OT: language Was: lost Desktop

Duncan 1i5t5.duncan at cox.net
Fri Jul 15 01:21:26 BST 2011

Alex Schuster posted on Fri, 15 Jul 2011 01:37:58 +0200 as excerpted:

> Duncan writes:

>> http://en.wikipedia.org/wiki/Chinglish (That image of a "construction
>> in progress" sign illustrating the concept is a must see!)
> Funnny :) I like the 'Spread to fuch the fruit' supermarket. Ugh, 'Fried
> enema'.

Well, fried stuffed (hog) large intestinal casings...

If you think about it, yes, fried enema definitely sounds worse than 
sausage, but the literal logic of the translation is inescapable.

(The old saying comes to mind about things you never want to watch, 
including the sausage manufacturing process.)

>> Anyway...

>> You got "unlock widgets", but not "add widgets", which you translated
>> as "add mini-programs".  Are different terms used for those two in
>> German, which I believe I saw you mention you were translating from? 
>> If so, it'd be interesting to see what the literal translation of
>> unlock widgets is, for contrast.
> No, it's always 'Miniprogramme', mini programs. I think I remembered
> 'unlock widgets' from a posting here so I used that. And I was in a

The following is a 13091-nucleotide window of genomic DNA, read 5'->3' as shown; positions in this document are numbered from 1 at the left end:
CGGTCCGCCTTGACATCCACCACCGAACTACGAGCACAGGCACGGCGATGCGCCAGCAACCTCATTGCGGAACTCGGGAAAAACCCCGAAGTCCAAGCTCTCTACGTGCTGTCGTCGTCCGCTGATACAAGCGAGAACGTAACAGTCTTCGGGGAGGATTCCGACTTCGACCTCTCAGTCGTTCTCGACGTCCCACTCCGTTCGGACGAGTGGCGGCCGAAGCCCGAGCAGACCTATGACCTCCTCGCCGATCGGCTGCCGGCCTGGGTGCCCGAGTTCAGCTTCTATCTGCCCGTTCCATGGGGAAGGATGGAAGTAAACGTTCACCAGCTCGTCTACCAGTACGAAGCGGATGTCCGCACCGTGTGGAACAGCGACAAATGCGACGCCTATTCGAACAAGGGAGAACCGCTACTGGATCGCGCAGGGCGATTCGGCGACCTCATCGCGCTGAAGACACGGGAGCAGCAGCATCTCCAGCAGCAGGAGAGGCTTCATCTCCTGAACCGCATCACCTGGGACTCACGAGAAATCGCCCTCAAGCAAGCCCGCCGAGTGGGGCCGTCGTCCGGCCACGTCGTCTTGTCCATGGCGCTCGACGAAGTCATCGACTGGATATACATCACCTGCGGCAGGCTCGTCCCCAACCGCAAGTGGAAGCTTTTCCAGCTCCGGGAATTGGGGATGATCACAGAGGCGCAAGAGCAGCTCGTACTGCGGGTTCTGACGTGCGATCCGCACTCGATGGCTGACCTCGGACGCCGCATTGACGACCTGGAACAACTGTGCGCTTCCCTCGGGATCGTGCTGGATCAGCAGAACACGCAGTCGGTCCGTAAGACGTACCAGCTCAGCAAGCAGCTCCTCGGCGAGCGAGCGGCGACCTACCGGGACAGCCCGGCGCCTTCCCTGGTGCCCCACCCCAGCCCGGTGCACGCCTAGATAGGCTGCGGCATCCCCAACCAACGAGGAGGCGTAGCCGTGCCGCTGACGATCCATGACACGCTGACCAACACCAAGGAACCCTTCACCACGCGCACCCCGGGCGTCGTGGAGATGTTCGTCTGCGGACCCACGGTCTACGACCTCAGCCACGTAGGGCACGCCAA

> little hurry, so I didn't think for too long about this.


>> It's the "Folderview" plasmoid.
>> And... "monkey wrench"... not wrong at all, but I found the addition of
>> "monkey" interesting.
> I learnt this the hard way.
> I was stuck playing Monkey Island, the waterfall blocked my way. There
> was a pump near which seemEd to control it, but I was unable to operate
> it without the proper tool. Of course I already did USE BANANA ON
> METRONOME, so the piano-playing monkey got hypnotized and I could stuff
> him into my pocket, but it didn't occur to me I should USE MONKEY ON
> PUMP, using him as wrench. It was years later when I read the
> explanation. From then on I used 'monkey wrench' for
> 'Schraubenschlüssel'.
> dict.leo.org suggests [screw] wrench or spanner. Or 'monkey wrench' for
> 'englischer Schraubenschlüssel'. Ah, 'der Engländer'! An adjustable
> wrench. Oh, and there even is 'crescent wrench' for 'Swiss spanner'.

"Swiss spanner" is a new one to me.

I've always wanted to go up to a mechanic or auto-parts store associate 
and ask for an "adjustable spanner" (crescent wrench) here in the US, 
tho.  I imagine the look on their face could be priceless.  But I never 
remember to try it when the opportunity presents itself.  Oh, well...

Duncan - List replies preferred.   No HTML msgs.
"Every nonfree program has a lord, a master --
and if you use the program, he is your master."  Richard Stallman

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